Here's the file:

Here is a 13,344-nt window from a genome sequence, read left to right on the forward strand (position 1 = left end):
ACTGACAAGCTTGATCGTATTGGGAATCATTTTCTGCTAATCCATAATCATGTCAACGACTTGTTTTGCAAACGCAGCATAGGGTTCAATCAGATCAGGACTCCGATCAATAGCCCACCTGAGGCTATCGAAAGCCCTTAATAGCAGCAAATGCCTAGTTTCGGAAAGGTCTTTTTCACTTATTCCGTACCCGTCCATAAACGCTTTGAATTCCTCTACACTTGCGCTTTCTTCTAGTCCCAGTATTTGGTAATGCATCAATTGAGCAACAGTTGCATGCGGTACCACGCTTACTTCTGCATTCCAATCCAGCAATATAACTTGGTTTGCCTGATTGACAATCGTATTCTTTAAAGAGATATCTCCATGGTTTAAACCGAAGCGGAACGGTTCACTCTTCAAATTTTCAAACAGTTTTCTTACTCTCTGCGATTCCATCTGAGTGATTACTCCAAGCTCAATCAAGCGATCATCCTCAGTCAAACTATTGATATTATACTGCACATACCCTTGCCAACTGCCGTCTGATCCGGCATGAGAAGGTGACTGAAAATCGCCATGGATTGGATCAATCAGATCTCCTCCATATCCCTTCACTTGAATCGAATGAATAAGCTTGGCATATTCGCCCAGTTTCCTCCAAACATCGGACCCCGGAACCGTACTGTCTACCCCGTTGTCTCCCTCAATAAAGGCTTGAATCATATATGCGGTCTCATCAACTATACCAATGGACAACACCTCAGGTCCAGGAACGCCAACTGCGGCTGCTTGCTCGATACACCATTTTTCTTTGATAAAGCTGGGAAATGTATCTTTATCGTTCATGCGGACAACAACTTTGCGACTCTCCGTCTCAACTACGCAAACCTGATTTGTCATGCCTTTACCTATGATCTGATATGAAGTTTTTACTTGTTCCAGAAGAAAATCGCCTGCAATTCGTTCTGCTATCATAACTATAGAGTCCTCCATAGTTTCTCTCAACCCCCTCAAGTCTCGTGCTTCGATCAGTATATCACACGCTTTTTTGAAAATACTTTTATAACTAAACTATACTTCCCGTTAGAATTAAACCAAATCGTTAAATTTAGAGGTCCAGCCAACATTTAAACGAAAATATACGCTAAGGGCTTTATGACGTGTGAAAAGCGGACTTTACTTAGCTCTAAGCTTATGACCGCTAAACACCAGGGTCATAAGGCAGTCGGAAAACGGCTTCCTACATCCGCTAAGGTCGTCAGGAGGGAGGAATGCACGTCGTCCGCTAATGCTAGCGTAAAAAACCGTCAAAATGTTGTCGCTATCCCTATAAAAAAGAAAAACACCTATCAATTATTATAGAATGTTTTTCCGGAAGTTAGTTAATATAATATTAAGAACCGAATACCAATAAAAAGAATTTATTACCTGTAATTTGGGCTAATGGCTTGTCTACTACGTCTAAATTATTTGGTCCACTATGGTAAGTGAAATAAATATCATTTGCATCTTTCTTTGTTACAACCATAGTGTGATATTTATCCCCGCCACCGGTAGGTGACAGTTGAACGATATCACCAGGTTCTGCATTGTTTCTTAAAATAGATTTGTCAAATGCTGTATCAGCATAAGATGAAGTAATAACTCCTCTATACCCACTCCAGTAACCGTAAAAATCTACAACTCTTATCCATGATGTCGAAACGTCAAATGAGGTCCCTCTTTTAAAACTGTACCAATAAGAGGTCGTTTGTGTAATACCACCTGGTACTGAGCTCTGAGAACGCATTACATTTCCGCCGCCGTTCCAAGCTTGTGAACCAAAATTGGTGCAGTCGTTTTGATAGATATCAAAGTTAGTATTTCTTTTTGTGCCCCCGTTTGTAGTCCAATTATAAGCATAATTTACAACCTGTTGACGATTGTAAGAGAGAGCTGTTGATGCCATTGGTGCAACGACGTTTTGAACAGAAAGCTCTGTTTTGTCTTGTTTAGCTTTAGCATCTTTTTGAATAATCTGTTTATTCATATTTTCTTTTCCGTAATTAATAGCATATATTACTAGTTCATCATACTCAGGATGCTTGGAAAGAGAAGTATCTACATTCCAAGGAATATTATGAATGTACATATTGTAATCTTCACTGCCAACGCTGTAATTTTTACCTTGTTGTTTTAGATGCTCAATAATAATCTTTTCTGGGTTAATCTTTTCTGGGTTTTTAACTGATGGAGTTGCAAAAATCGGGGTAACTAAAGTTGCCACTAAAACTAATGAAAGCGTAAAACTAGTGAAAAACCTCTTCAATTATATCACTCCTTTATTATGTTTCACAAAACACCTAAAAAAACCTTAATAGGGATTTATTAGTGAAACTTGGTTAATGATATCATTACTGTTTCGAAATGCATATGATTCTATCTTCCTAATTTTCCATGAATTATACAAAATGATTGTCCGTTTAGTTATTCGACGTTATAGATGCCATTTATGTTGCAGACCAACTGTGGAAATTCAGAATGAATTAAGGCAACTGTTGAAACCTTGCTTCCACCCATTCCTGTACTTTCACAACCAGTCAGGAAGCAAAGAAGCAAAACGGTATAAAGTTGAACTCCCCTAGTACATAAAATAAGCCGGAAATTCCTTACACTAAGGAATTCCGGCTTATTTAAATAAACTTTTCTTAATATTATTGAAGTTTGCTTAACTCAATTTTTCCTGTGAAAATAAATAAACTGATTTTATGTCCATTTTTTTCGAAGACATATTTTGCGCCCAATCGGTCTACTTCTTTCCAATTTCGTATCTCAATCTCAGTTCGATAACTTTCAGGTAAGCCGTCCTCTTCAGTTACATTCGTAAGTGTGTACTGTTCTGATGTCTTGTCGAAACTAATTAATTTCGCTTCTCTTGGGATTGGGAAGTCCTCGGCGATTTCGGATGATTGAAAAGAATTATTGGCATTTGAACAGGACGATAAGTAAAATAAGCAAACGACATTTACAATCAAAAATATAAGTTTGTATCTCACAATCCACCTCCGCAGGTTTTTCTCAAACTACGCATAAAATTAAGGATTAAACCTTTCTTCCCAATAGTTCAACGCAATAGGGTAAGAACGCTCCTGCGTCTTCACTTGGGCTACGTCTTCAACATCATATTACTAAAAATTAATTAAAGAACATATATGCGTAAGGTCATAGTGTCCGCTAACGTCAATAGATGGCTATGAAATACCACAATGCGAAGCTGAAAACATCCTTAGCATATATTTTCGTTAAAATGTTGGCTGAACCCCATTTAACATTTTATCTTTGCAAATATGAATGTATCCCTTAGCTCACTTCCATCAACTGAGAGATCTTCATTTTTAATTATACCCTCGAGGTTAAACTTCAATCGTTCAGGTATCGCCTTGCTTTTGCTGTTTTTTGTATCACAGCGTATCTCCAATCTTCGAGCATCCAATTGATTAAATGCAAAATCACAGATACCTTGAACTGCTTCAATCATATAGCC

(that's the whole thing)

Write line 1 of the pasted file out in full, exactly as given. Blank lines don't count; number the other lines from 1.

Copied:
Here is a 13,344-nt window from a genome sequence, read left to right on the forward strand (position 1 = left end):